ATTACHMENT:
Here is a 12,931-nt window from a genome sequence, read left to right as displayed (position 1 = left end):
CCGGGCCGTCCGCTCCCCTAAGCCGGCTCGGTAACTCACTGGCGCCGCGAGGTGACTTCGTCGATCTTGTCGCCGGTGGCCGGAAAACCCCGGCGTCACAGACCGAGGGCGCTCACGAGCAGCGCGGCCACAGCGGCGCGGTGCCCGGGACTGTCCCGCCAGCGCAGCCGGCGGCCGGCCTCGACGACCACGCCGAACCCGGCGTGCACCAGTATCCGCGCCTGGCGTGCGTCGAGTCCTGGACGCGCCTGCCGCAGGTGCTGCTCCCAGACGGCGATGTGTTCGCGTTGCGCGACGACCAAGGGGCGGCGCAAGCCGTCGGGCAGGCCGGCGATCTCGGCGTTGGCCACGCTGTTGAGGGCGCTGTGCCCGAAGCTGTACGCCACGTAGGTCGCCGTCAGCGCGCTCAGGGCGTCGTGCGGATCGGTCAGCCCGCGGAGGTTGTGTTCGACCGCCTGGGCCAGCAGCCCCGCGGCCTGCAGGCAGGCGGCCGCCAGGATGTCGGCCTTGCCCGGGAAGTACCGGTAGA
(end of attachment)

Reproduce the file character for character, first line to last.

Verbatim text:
Here is a 12,931-nt window from a genome sequence, read left to right as displayed (position 1 = left end):
CCGGGCCGTCCGCTCCCCTAAGCCGGCTCGGTAACTCACTGGCGCCGCGAGGTGACTTCGTCGATCTTGTCGCCGGTGGCCGGAAAACCCCGGCGTCACAGACCGAGGGCGCTCACGAGCAGCGCGGCCACAGCGGCGCGGTGCCCGGGACTGTCCCGCCAGCGCAGCCGGCGGCCGGCCTCGACGACCACGCCGAACCCGGCGTGCACCAGTATCCGCGCCTGGCGTGCGTCGAGTCCTGGACGCGCCTGCCGCAGGTGCTGCTCCCAGACGGCGATGTGTTCGCGTTGCGCGACGACCAAGGGGCGGCGCAAGCCGTCGGGCAGGCCGGCGATCTCGGCGTTGGCCACGCTGTTGAGGGCGCTGTGCCCGAAGCTGTACGCCACGTAGGTCGCCGTCAGCGCGCTCAGGGCGTCGTGCGGATCGGTCAGCCCGCGGAGGTTGTGTTCGACCGCCTGGGCCAGCAGCCCCGCGGCCTGCAGGCAGGCGGCCGCCAGGATGTCGGCCTTGCCCGGGAAGTACCGGTAGA